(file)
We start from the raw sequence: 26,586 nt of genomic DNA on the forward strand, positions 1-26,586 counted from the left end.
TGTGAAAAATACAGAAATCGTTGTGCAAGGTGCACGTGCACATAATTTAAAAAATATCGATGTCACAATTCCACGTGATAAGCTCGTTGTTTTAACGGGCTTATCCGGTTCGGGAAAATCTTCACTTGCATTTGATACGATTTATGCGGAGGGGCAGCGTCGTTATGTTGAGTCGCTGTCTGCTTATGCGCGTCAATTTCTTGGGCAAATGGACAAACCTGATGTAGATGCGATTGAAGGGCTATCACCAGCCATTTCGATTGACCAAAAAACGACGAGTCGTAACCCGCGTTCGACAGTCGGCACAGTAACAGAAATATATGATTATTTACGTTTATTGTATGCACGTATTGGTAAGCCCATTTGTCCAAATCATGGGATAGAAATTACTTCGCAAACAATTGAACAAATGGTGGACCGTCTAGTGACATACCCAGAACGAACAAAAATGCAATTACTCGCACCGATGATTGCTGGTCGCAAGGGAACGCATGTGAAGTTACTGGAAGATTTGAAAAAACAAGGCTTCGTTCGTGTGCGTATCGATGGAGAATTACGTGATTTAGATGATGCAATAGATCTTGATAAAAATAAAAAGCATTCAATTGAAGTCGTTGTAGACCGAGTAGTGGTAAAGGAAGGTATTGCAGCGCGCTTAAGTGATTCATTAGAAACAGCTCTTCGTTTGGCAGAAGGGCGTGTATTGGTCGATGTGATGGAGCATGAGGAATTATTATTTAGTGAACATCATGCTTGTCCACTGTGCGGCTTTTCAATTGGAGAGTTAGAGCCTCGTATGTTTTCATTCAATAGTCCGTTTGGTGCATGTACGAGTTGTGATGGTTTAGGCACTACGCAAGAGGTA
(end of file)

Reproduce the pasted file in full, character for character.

We start from the raw sequence: 26,586 nt of genomic DNA on the forward strand, positions 1-26,586 counted from the left end.
TGTGAAAAATACAGAAATCGTTGTGCAAGGTGCACGTGCACATAATTTAAAAAATATCGATGTCACAATTCCACGTGATAAGCTCGTTGTTTTAACGGGCTTATCCGGTTCGGGAAAATCTTCACTTGCATTTGATACGATTTATGCGGAGGGGCAGCGTCGTTATGTTGAGTCGCTGTCTGCTTATGCGCGTCAATTTCTTGGGCAAATGGACAAACCTGATGTAGATGCGATTGAAGGGCTATCACCAGCCATTTCGATTGACCAAAAAACGACGAGTCGTAACCCGCGTTCGACAGTCGGCACAGTAACAGAAATATATGATTATTTACGTTTATTGTATGCACGTATTGGTAAGCCCATTTGTCCAAATCATGGGATAGAAATTACTTCGCAAACAATTGAACAAATGGTGGACCGTCTAGTGACATACCCAGAACGAACAAAAATGCAATTACTCGCACCGATGATTGCTGGTCGCAAGGGAACGCATGTGAAGTTACTGGAAGATTTGAAAAAACAAGGCTTCGTTCGTGTGCGTATCGATGGAGAATTACGTGATTTAGATGATGCAATAGATCTTGATAAAAATAAAAAGCATTCAATTGAAGTCGTTGTAGACCGAGTAGTGGTAAAGGAAGGTATTGCAGCGCGCTTAAGTGATTCATTAGAAACAGCTCTTCGTTTGGCAGAAGGGCGTGTATTGGTCGATGTGATGGAGCATGAGGAATTATTATTTAGTGAACATCATGCTTGTCCACTGTGCGGCTTTTCAATTGGAGAGTTAGAGCCTCGTATGTTTTCATTCAATAGTCCGTTTGGTGCATGTACGAGTTGTGATGGTTTAGGCACTACGCAAGAGGTA